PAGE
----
The next day we found out that it was John Cage and Gordon Mumma moving the furniture.

In the intervening years, I've attended some similar events. Personally, I don't care for this stuff. I can appreciate challenging conventions and pushing people beyond their confort zonea, but I much prefer to hear musicians who are expressing themselves and trying to reach their audience.

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PostPosted: Fri Sep 23, 2005 10:05 am    Post subject: Re: Anti-music Reply with quote  Mark this post and the followings unread

Dovdimus Prime wrote:

Jan - I've been to your site before and listened to some recordings of your noodles. Have you ever thought of just leaving your synthesiser on all the time and having a permanent 'noodlecast' on the internet? So I could just switch on my computer at home and tune in to a noodle at any time?

That would be a service to humanity!! :D


Yes it would (thanks :-) ... and in fact it is online occasionally as "Noodle Radio". There are some issues though which make me keep the URL secret a bit - you could have picked it up though as occasionaly I hide it in some of my postings here, or there, rather.

Ok the issues :

I do have ADSL however the line can only support a few listeners. like 2 @ 192 kHz and 5 @ 24 kHz.

The other thing is is that the software runs on my laptop, which is not always hooked to that specific ADSL line, as today for instance I needed the thing at work as an extra debugging aid.

Sometimes I want to make new noodles (or listen to other's !), which might not be that interesting to broadcast :-)

Yet another consideration is that I'd like the Noodle Radio to support uploads of noodles, or maybe that should be on a separate system, I'm not sure yet.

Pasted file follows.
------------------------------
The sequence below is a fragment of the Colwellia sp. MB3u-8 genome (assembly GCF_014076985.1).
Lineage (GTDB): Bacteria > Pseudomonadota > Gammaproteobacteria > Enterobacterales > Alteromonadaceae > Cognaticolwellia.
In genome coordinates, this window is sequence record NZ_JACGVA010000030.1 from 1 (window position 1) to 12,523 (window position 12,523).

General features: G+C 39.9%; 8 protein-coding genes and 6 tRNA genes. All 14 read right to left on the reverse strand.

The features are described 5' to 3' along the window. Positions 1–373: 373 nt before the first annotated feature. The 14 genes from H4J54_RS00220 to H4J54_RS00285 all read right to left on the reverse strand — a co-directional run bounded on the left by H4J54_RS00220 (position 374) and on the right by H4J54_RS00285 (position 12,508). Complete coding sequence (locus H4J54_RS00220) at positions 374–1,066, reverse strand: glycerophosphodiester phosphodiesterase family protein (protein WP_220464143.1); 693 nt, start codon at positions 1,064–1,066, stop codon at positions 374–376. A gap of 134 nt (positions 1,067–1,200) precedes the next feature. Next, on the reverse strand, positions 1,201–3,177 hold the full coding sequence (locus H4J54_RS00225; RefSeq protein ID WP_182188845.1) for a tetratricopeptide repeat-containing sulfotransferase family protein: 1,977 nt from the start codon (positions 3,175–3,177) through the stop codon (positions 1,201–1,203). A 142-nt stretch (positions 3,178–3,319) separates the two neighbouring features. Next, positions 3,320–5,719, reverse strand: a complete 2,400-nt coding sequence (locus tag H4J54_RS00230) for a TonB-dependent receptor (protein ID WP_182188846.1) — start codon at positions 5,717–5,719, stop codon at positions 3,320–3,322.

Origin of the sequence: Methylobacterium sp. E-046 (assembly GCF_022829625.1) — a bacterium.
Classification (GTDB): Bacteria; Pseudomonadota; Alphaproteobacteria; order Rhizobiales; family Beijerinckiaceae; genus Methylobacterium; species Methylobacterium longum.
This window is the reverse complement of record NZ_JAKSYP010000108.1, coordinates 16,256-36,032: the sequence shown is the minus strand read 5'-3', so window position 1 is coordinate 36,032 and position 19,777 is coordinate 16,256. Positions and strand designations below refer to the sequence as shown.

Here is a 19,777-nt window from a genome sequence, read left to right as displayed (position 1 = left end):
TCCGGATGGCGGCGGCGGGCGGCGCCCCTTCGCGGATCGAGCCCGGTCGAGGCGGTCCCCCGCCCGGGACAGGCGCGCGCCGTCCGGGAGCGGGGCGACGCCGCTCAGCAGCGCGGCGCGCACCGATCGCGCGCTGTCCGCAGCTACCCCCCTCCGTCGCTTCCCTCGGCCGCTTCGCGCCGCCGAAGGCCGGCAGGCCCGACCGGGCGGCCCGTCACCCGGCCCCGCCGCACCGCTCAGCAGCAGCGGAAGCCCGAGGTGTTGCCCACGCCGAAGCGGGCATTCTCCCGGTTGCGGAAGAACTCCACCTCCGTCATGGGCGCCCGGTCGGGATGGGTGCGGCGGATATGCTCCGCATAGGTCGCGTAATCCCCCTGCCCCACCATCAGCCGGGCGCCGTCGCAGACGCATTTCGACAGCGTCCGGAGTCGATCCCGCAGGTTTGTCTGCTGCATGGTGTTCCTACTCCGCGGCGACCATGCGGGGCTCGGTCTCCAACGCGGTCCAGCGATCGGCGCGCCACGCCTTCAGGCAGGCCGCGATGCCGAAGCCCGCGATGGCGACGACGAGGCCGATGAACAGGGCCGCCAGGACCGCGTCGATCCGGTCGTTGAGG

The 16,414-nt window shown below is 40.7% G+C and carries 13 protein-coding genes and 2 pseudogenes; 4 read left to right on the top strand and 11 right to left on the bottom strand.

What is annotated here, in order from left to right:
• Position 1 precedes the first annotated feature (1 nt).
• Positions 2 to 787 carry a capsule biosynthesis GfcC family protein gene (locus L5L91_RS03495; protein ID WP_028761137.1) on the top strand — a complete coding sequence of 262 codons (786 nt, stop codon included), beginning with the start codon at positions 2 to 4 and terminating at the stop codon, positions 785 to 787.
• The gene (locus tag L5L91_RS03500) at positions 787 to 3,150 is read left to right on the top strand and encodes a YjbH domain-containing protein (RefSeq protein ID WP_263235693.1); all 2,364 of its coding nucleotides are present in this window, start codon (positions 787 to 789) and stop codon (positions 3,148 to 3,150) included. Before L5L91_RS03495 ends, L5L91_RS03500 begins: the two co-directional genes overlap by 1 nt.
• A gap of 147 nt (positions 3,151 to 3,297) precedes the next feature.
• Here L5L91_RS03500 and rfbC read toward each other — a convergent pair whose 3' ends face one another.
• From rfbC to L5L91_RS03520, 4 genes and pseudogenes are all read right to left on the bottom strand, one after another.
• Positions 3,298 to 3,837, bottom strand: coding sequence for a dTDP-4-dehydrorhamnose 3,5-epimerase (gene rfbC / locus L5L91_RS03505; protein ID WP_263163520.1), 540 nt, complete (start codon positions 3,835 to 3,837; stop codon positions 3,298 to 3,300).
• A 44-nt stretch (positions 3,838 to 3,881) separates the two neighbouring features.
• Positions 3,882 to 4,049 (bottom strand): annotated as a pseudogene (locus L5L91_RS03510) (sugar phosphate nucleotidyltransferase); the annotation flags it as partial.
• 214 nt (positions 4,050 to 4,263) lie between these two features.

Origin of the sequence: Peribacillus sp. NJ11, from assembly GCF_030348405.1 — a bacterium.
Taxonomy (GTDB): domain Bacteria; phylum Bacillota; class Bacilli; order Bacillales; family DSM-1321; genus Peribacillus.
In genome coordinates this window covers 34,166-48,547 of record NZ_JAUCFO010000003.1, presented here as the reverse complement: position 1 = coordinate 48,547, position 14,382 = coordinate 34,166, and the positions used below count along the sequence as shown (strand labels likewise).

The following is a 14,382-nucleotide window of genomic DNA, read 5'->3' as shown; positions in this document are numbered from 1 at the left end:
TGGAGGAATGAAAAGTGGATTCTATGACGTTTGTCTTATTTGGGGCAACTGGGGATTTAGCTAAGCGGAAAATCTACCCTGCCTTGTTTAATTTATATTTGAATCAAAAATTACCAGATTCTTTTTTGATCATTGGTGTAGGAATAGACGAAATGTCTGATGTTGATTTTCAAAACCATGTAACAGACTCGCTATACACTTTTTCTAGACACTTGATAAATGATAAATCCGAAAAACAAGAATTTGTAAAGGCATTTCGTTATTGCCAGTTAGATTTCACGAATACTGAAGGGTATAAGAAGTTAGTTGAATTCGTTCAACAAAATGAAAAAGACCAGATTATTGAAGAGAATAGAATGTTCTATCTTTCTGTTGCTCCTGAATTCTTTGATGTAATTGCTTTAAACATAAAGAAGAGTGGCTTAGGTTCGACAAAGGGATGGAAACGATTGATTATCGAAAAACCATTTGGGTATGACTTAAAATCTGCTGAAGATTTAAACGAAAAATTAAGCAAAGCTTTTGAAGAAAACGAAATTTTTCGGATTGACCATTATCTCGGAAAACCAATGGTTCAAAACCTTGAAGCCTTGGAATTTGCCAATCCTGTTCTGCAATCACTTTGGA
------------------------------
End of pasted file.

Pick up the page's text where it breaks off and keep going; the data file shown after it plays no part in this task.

I'm pretty busy doing non-music related projects currently, so I don't have much progress on solving the issues.

Ok, this is a bit off topic here, not completely probably (as the noodles are sort of a boundary thing to me), but I hope to post more about this later, or sooner hopefully.

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PostPosted: Sat Sep 24, 2005 4:59 am    Post subject: Reply with quote  Mark this post and the followings unread

I am deeply involved as both a musician and a listener with the "noise/experimental" music scene, and have to say that the performance by the Dead C which you are describing sounds pretty lame to me. I find it insulting that lazy John Cage ripoffs detract from all the brilliant innovative sound experimentation, often being distributed in cassette editions of 100 or less, happening in the US today. The problem is finding the gems among the piles of feces this whole scene is currently outputting in spades. It is an unfortunate legacy of Cage (who was brilliant in his day... which has long passed) and "Industrial music" (same deal as Cage) that innovative but "difficult" music must coexist with this juvenile "couldn't care less" Whitehouse-ripoff attitude. This is exactly what was mentioned earlier pervading the whole Virginia/R.I. scene, largely talentless Wolf Eyes and Hair Police imitators (who are perfectly nice guys btw, fun to dance to). I find it just so TIRED. What you said hit the nail on the head: their sets are only interesting for the first five minutes and they last twenty (or forty if your really unlucky). If they can get past the initial "wall" and go somewhere interesting you might have something, but most are just filling air with empty aggression and distorted oscillator tones.